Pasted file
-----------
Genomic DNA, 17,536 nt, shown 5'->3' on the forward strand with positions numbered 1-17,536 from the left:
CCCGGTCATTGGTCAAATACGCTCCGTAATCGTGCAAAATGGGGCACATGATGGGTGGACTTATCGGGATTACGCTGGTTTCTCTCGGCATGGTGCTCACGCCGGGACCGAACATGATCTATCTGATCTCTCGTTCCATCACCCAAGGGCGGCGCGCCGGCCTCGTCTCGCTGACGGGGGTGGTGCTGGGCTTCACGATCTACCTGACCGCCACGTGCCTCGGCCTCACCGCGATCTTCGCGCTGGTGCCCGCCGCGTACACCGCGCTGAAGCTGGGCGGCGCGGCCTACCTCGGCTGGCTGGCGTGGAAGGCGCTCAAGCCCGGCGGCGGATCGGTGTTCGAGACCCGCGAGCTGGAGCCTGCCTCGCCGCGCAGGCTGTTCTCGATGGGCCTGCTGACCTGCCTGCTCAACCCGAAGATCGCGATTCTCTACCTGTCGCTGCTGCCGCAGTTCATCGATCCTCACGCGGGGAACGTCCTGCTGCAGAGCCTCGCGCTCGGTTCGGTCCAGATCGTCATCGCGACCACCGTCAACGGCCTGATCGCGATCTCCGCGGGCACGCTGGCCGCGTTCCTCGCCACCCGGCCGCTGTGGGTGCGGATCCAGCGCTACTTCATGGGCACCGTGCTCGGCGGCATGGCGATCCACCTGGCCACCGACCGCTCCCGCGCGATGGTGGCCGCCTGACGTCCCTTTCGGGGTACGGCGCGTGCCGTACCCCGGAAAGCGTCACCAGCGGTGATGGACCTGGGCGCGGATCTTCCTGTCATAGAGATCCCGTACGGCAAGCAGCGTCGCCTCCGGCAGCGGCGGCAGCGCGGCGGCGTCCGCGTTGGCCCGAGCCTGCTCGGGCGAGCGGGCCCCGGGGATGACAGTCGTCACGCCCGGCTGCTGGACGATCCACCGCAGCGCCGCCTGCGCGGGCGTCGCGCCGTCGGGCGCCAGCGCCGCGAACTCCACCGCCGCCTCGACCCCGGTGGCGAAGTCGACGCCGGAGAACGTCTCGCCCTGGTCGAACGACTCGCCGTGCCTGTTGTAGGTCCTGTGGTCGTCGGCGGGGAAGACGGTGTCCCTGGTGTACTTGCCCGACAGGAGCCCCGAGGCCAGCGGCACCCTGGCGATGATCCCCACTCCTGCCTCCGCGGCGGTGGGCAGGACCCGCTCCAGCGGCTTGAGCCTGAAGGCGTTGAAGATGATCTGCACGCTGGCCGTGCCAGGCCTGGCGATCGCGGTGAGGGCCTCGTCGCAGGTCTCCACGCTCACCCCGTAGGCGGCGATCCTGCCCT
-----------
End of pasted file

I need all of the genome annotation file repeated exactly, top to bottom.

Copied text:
Genomic DNA, 17,536 nt, shown 5'->3' on the forward strand with positions numbered 1-17,536 from the left:
CCCGGTCATTGGTCAAATACGCTCCGTAATCGTGCAAAATGGGGCACATGATGGGTGGACTTATCGGGATTACGCTGGTTTCTCTCGGCATGGTGCTCACGCCGGGACCGAACATGATCTATCTGATCTCTCGTTCCATCACCCAAGGGCGGCGCGCCGGCCTCGTCTCGCTGACGGGGGTGGTGCTGGGCTTCACGATCTACCTGACCGCCACGTGCCTCGGCCTCACCGCGATCTTCGCGCTGGTGCCCGCCGCGTACACCGCGCTGAAGCTGGGCGGCGCGGCCTACCTCGGCTGGCTGGCGTGGAAGGCGCTCAAGCCCGGCGGCGGATCGGTGTTCGAGACCCGCGAGCTGGAGCCTGCCTCGCCGCGCAGGCTGTTCTCGATGGGCCTGCTGACCTGCCTGCTCAACCCGAAGATCGCGATTCTCTACCTGTCGCTGCTGCCGCAGTTCATCGATCCTCACGCGGGGAACGTCCTGCTGCAGAGCCTCGCGCTCGGTTCGGTCCAGATCGTCATCGCGACCACCGTCAACGGCCTGATCGCGATCTCCGCGGGCACGCTGGCCGCGTTCCTCGCCACCCGGCCGCTGTGGGTGCGGATCCAGCGCTACTTCATGGGCACCGTGCTCGGCGGCATGGCGATCCACCTGGCCACCGACCGCTCCCGCGCGATGGTGGCCGCCTGACGTCCCTTTCGGGGTACGGCGCGTGCCGTACCCCGGAAAGCGTCACCAGCGGTGATGGACCTGGGCGCGGATCTTCCTGTCATAGAGATCCCGTACGGCAAGCAGCGTCGCCTCCGGCAGCGGCGGCAGCGCGGCGGCGTCCGCGTTGGCCCGAGCCTGCTCGGGCGAGCGGGCCCCGGGGATGACAGTCGTCACGCCCGGCTGCTGGACGATCCACCGCAGCGCCGCCTGCGCGGGCGTCGCGCCGTCGGGCGCCAGCGCCGCGAACTCCACCGCCGCCTCGACCCCGGTGGCGAAGTCGACGCCGGAGAACGTCTCGCCCTGGTCGAACGACTCGCCGTGCCTGTTGTAGGTCCTGTGGTCGTCGGCGGGGAAGACGGTGTCCCTGGTGTACTTGCCCGACAGGAGCCCCGAGGCCAGCGGCACCCTGGCGATGATCCCCACTCCTGCCTCCGCGGCGGTGGGCAGGACCCGCTCCAGCGGCTTGAGCCTGAAGGCGTTGAAGATGATCTGCACGCTGGCCGTGCCAGGCCTGGCGATCGCGGTGAGGGCCTCGTCGCAGGTCTCCACGCTCACCCCGTAGGCGGCGATCCTGCCCT